Skip to main content
padlock icon - secure page this page is secure

Free Content Carrier Frequency of a Nonsense Mutation in the Adenosine Deaminase (ADA) Gene Implies a High Incidence of ADA‐deficient Severe Combined Immunodeficiency (SCID) in Somalia and a Single, Common Haplotype Indicates Common Ancestry

Download Article:

You have access to the full text article on a website external to Ingenta Connect.

Please click here to view this article on Wiley Online Library.

You may be required to register and activate access on Wiley Online Library before you can obtain the full text. If you have any queries please visit Wiley Online Library

Summary

Inherited adenosine deaminase (ADA) deficiency is a rare metabolic disorder that causes immunodeficiency, varying from severe combined immunodeficiency (SCID) in the majority of cases to a less severe form in a small minority of patients. Five patients of Somali origin from four unrelated families, with severe ADA‐SCID, were registered in the Greater London area. Patients and their parents were investigated for the nonsense mutation Q3X (ADA c7C>T), two missense mutations K80R (ADA c239A>G) and R142Q (ADA c425G>A), and a TAAA repeat located at the 3′ end of an Alu element (AluVpA) positioned 1.1 kb upstream of the ADA transcription start site. All patients were homozygous for the haplotype ADA‐7T/ADA‐239G/ADA‐425G/AluVpA7. Among 207 Somali immigrants to Denmark, the frequency of ADA c7C>T and the maximum likelihood estimate of the frequency of the haplotype ADA‐7T/ADA‐239G/ADA‐425G/AluVpA7 were both 0.012 (carrier frequency 2.4%). Based on the analysis of AluVpA alleles, the ADA c7C/T mutation was estimated to be approximately 7,100 years old. Approximately 1 out of 5 – 10000 Somali children will be born with ADA deficiency due to an ADA c7C/T mutation, although within certain clans the frequency may be significantly higher. ADA‐SCID may be a frequent immunodeficiency disorder in Somalia, but will be underdiagnosed due to the prevailing socioeconomic and nutritional deprivation.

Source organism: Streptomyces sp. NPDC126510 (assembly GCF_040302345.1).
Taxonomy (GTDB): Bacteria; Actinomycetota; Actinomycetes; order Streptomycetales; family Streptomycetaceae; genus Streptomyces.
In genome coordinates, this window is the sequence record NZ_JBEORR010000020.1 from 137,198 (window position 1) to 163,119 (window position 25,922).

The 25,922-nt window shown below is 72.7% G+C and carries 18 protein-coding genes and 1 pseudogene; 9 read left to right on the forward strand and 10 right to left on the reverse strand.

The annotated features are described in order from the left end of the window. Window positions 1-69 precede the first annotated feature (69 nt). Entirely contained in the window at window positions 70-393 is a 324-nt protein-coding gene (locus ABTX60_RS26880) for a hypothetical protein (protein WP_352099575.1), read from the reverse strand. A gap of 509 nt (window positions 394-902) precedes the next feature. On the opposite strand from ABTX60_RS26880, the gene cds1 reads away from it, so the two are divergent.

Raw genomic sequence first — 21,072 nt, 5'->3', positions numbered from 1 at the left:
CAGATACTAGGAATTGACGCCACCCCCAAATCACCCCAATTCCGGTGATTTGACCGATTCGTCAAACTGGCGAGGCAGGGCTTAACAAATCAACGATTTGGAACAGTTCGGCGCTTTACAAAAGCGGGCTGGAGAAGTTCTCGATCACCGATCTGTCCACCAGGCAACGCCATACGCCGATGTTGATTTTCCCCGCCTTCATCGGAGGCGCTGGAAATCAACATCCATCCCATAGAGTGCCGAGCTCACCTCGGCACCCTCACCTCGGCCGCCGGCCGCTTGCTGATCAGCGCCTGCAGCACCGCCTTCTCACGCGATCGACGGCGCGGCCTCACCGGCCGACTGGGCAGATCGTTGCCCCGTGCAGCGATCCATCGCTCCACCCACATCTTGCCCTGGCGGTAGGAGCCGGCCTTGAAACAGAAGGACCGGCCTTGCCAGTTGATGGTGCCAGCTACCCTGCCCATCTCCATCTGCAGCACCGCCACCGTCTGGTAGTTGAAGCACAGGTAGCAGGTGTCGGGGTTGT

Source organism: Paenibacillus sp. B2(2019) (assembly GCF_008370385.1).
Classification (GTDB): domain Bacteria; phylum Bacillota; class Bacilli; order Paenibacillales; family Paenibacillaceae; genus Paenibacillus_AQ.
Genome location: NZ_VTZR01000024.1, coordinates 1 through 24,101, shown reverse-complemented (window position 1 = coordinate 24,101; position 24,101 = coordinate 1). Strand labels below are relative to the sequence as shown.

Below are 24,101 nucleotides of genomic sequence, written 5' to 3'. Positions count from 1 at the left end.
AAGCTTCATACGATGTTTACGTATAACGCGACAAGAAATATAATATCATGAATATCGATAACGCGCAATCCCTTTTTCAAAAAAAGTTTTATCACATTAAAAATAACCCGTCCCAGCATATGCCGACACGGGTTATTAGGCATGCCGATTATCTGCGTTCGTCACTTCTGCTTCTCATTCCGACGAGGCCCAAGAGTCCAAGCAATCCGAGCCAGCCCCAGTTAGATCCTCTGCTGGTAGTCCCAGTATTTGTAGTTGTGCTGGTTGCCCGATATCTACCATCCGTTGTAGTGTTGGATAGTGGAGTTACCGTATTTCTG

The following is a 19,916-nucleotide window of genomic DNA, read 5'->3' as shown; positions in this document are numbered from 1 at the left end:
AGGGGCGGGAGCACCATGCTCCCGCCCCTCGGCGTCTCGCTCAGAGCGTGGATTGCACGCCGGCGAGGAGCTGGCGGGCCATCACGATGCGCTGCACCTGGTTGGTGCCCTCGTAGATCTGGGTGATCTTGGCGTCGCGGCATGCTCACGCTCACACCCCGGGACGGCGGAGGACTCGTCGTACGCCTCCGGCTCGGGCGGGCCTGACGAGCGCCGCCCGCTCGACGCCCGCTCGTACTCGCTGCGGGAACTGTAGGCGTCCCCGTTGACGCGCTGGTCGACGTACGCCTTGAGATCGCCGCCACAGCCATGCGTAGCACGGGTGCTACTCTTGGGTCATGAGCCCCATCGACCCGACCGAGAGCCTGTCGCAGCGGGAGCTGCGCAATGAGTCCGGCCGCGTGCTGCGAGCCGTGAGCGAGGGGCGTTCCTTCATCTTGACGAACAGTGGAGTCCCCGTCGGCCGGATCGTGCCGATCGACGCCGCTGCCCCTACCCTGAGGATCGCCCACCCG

No References
No Citations
No Supplementary Data
No Article Media
No Metrics

Document Type: Research Article

Affiliations: 1: Department of Forensic Genetics, Institute of Forensic Medicine, University of Copenhagen, DK-2100 Copenhagen, Denmark 2: Regional Molecular Genetics, Great Ormond Street Hospital NHS Trust, Great Ormond Street, London WC1N 3JH, United Kingdom 3: Molecular Immunology Unit, Institute of Child Health, 30 Guilford Street London WC1N 1EH, United Kingdom

Publication date: May 1, 2007

  • Access Key
  • Free content
  • Partial Free content
  • New content
  • Open access content
  • Partial Open access content
  • Subscribed content
  • Partial Subscribed content
  • Free trial content
Cookie Policy
X
Cookie Policy
Ingenta Connect website makes use of cookies so as to keep track of data that you have filled in. I am Happy with this Find out more